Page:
God is all about growing us up into the fullness of His Son and this requires that we break free of the traditions that bind religious minds from following His Spirit in obedience and accepting those whom He has sanctified by the blood of His Son. T. A. Sparks continued,
For instance, there is the matter of our relationship to, and fellowship with, all other children of God. Fellowship with the Lord’s people is an established law of spiritual fullness, and there can be no fullness apart from it. This question of Christian fellowship will have to be taken in both hands and settled finally. We shall – if we are going to have an “open heaven” – have to sit right down with this matter and do some honest and energetic thinking and deciding. What is the Lord’s ground in this matter? It is absolutely nothing other, more, nor less, than Christ Himself and our common sharing of His life through new birth and utter yieldedness to Him as our Sovereign Head and Lord! Get down on to any other ground and we forsake the place of fullness. If we get on to the ground of a teaching, an interpretation, a particular and specific doctrine, or even emphasis, as something in itself, we at once set up standards or draw lines between ourselves and others, and even unconsciously we divide and give out an implication of division.
Or again; if we get on the ground of a denomination, a sect, a mission, a society, a “movement”, or anything crystallized as to an association of the Lord’s people, with an enterprise binding together those concerned – though it may be for the Lord – we open the door to every divisive thing, and we close it to fulness. On the one hand we very soon become governed by false and unsound judgments. Jealousies and rivalries can never see the light of day if the one concern is the Lord. (1)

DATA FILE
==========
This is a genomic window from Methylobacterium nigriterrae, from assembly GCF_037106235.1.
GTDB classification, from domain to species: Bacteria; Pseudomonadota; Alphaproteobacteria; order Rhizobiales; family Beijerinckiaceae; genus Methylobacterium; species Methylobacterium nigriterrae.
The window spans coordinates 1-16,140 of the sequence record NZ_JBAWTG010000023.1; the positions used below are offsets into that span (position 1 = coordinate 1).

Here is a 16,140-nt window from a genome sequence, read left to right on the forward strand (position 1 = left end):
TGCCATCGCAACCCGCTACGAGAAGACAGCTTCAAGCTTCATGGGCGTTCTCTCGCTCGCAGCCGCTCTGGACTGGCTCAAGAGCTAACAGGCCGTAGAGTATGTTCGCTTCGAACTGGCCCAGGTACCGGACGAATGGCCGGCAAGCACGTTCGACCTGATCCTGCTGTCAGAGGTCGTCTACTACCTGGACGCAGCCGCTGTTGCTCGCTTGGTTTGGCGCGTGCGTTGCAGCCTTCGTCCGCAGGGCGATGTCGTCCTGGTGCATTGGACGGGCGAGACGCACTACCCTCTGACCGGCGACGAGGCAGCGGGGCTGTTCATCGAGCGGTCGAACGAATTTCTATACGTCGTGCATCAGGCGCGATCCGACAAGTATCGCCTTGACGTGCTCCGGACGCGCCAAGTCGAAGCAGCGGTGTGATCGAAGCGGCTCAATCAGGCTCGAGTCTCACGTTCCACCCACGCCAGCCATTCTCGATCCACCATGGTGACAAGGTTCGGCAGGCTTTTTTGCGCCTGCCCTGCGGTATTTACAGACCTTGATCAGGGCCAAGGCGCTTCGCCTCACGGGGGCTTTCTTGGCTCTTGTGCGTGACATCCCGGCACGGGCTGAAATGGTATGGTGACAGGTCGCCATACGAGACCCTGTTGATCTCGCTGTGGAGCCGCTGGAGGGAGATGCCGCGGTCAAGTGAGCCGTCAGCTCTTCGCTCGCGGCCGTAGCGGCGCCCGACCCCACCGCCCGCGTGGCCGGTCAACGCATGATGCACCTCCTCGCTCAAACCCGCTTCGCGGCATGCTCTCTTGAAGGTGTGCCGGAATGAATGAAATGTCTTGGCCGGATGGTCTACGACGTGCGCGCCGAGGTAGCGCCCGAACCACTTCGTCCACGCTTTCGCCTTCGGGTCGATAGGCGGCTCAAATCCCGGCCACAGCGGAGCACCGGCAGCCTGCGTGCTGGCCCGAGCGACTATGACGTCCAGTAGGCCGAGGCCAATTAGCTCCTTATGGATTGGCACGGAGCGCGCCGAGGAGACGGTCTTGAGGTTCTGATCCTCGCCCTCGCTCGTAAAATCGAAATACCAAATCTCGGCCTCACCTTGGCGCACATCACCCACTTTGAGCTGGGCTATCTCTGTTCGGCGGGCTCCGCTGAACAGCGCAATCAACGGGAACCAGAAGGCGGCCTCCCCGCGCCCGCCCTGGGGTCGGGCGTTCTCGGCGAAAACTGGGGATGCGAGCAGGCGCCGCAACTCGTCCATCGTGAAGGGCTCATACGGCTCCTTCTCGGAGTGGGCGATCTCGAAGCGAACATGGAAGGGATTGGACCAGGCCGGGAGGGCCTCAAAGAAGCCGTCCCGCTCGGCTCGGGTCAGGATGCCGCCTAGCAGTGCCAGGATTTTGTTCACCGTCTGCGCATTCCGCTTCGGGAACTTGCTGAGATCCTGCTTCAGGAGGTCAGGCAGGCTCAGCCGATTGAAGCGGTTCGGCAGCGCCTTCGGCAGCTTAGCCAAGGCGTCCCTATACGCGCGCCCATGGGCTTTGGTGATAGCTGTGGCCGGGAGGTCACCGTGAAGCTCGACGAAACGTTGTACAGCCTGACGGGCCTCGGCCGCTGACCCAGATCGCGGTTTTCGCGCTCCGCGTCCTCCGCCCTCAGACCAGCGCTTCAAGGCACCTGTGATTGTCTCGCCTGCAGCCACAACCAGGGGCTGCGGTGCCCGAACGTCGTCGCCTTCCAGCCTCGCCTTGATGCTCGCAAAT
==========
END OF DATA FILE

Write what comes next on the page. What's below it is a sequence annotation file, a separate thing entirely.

Regarding the verse in 1st John above, notice that “walking in the light as HE is in the light” is progressive. The verse ends with “…we have fellowship with one another, and the blood of Jesus his Son cleanses us from all sin.” When we set out to have fellowship, when it is God who has made us members of one another, there has been given us the provision of Christ’s blood which cleanses us of all sin, including those which may occur during our God given walks together.
We have a great-grandson who will be one year old today. He can only take a few steps before he falls. He still finds crawling faster and his speech is not well developed yet. But for a one year old child he is perfect. If he still fell a lot while walking and grunted and yelled loudly without words when wanting something at the age of five he would be considered handicapped. In the same way, the perfection of walking in the light as Christ is in the light includes life which is given us by God and as such it grows. If we judge one another for not being fully perfect in our walk and being fully Christ-like, we do one another a great disservice and will hinder and harm the fellowship we could be having with the saints of God. Rather, we should be praying for one another and not receiving each other “unto doubtful disputations.”(2) Self-righteousness is a poison that kills true fellowship IN Christ. Remember Paul’s warning,
Who are you to pass judgment on the servant of another? It is before his own master that he stands or falls. And he will be upheld, for the Lord is able to make him stand. (Rom 14:4, ESV2011)
Thank you Father that you are able and willing by the blood of Christ and your Spirit to make us stand in your Son and thank you for the sweet fellowship you have given us as we abide together in Him. Amen.
(2) Romans 14:1